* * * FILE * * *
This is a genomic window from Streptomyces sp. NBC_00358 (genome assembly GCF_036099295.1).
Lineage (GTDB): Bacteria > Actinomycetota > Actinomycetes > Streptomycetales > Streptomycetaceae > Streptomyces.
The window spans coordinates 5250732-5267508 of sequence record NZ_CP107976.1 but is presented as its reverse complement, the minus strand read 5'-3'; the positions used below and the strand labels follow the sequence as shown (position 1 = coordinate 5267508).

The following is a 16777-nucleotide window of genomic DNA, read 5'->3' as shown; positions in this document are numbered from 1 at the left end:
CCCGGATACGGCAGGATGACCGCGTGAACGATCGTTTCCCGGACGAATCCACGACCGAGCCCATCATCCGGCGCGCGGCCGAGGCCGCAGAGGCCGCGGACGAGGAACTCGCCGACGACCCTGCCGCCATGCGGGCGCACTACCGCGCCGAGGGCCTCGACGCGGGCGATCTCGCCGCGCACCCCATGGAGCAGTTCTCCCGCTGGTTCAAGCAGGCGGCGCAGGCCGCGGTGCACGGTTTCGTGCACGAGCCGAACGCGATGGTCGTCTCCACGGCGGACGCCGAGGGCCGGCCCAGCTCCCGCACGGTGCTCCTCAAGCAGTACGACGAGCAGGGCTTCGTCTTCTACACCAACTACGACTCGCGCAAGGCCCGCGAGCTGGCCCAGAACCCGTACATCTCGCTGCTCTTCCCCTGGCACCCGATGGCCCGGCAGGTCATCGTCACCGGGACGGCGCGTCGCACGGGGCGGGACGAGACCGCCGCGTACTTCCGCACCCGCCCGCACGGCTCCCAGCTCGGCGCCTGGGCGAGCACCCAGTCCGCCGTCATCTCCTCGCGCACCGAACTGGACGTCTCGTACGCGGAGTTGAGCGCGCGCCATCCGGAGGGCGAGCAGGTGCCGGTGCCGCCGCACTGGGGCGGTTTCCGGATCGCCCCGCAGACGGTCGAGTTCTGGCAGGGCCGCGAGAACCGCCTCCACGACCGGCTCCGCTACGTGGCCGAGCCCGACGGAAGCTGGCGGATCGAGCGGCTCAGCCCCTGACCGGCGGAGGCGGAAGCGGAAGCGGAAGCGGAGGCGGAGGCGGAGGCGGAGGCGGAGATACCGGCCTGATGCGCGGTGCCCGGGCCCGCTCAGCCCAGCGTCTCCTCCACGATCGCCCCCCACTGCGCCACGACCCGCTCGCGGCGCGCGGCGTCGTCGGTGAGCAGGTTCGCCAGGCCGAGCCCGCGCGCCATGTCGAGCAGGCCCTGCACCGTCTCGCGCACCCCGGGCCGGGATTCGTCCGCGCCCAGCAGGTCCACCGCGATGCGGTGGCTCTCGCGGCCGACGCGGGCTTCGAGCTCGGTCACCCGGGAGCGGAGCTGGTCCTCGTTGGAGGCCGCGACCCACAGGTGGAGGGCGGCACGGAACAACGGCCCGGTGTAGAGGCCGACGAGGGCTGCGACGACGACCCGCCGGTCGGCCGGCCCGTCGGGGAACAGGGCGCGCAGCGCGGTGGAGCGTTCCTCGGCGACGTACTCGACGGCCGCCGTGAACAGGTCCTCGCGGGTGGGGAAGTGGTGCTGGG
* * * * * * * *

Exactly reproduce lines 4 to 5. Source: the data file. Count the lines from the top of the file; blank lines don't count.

The following is a 16777-nucleotide window of genomic DNA, read 5'->3' as shown; positions in this document are numbered from 1 at the left end:
CCCGGATACGGCAGGATGACCGCGTGAACGATCGTTTCCCGGACGAATCCACGACCGAGCCCATCATCCGGCGCGCGGCCGAGGCCGCAGAGGCCGCGGACGAGGAACTCGCCGACGACCCTGCCGCCATGCGGGCGCACTACCGCGCCGAGGGCCTCGACGCGGGCGATCTCGCCGCGCACCCCATGGAGCAGTTCTCCCGCTGGTTCAAGCAGGCGGCGCAGGCCGCGGTGCACGGTTTCGTGCACGAGCCGAACGCGATGGTCGTCTCCACGGCGGACGCCGAGGGCCGGCCCAGCTCCCGCACGGTGCTCCTCAAGCAGTACGACGAGCAGGGCTTCGTCTTCTACACCAACTACGACTCGCGCAAGGCCCGCGAGCTGGCCCAGAACCCGTACATCTCGCTGCTCTTCCCCTGGCACCCGATGGCCCGGCAGGTCATCGTCACCGGGACGGCGCGTCGCACGGGGCGGGACGAGACCGCCGCGTACTTCCGCACCCGCCCGCACGGCTCCCAGCTCGGCGCCTGGGCGAGCACCCAGTCCGCCGTCATCTCCTCGCGCACCGAACTGGACGTCTCGTACGCGGAGTTGAGCGCGCGCCATCCGGAGGGCGAGCAGGTGCCGGTGCCGCCGCACTGGGGCGGTTTCCGGATCGCCCCGCAGACGGTCGAGTTCTGGCAGGGCCGCGAGAACCGCCTCCACGACCGGCTCCGCTACGTGGCCGAGCCCGACGGAAGCTGGCGGATCGAGCGGCTCAGCCCCTGACCGGCGGAGGCGGAAGCGGAAGCGGAAGCGGAGGCGGAGGCGGAGGCGGAGGCGGAGATACCGGCCTGATGCGCGGTGCCCGGGCCCGCTCAGCCCAGCGTCTCCTCCACGATCGCCCCCCACTGCGCCACGACCCGCTCGCGGCGCGCGGCGTCGTCGGTGAGCAGGTTCGCCAGGCCGAGCCCGCGCGCCATGTCGAGCAGGCCCTGCACCGTCTCGCGCACCCCGGGCCGGGATTCGTCCGCGCCCAGCAGGTCCACCGCGATGCGGTGGCTCTCGCGGCCGACGCGGGCTTCGAGCTCGGTCACCCGGGAGCGGAGCTGGTCCTCGTTGGAGGCCGCGACCCACAGGTGGAGGGCGGCACGGAACAACGGCCCGGTGTAGAGGCCGACGAGGGCTGCGACGACGACCCGCCGGTCGGCCGGCCCGTCGGGGAACAGGGCGCGCAGCGCGGTGGAGCGTTCCTCGGCGACGTACTCGACGGCCGCCGTGAACAGGTCCTCGCGGGTGGGGAAGTGGTGCTGGG